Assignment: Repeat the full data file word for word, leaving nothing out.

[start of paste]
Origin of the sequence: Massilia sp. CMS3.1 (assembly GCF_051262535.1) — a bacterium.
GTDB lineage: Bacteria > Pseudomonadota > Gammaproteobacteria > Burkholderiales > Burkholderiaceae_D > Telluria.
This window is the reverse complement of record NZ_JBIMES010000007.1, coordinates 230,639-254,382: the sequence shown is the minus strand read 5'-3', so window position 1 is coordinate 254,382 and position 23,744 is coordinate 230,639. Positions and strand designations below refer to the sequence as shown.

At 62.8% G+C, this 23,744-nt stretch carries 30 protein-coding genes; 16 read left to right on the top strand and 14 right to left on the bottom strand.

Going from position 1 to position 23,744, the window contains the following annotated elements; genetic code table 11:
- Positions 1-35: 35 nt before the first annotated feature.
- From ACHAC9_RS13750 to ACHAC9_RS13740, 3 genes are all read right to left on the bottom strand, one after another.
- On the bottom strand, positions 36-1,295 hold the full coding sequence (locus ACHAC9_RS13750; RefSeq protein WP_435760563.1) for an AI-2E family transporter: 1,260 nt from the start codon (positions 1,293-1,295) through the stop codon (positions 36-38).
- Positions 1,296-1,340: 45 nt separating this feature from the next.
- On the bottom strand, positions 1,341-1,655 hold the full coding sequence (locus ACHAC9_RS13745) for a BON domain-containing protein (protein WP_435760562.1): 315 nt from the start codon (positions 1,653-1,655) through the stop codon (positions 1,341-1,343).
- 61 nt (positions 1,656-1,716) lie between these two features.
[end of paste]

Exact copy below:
Origin of the sequence: Massilia sp. CMS3.1 (assembly GCF_051262535.1) — a bacterium.
GTDB lineage: Bacteria > Pseudomonadota > Gammaproteobacteria > Burkholderiales > Burkholderiaceae_D > Telluria.
This window is the reverse complement of record NZ_JBIMES010000007.1, coordinates 230,639-254,382: the sequence shown is the minus strand read 5'-3', so window position 1 is coordinate 254,382 and position 23,744 is coordinate 230,639. Positions and strand designations below refer to the sequence as shown.

At 62.8% G+C, this 23,744-nt stretch carries 30 protein-coding genes; 16 read left to right on the top strand and 14 right to left on the bottom strand.

Going from position 1 to position 23,744, the window contains the following annotated elements; genetic code table 11:
- Positions 1-35: 35 nt before the first annotated feature.
- From ACHAC9_RS13750 to ACHAC9_RS13740, 3 genes are all read right to left on the bottom strand, one after another.
- On the bottom strand, positions 36-1,295 hold the full coding sequence (locus ACHAC9_RS13750; RefSeq protein WP_435760563.1) for an AI-2E family transporter: 1,260 nt from the start codon (positions 1,293-1,295) through the stop codon (positions 36-38).
- Positions 1,296-1,340: 45 nt separating this feature from the next.
- On the bottom strand, positions 1,341-1,655 hold the full coding sequence (locus ACHAC9_RS13745) for a BON domain-containing protein (protein WP_435760562.1): 315 nt from the start codon (positions 1,653-1,655) through the stop codon (positions 1,341-1,343).
- 61 nt (positions 1,656-1,716) lie between these two features.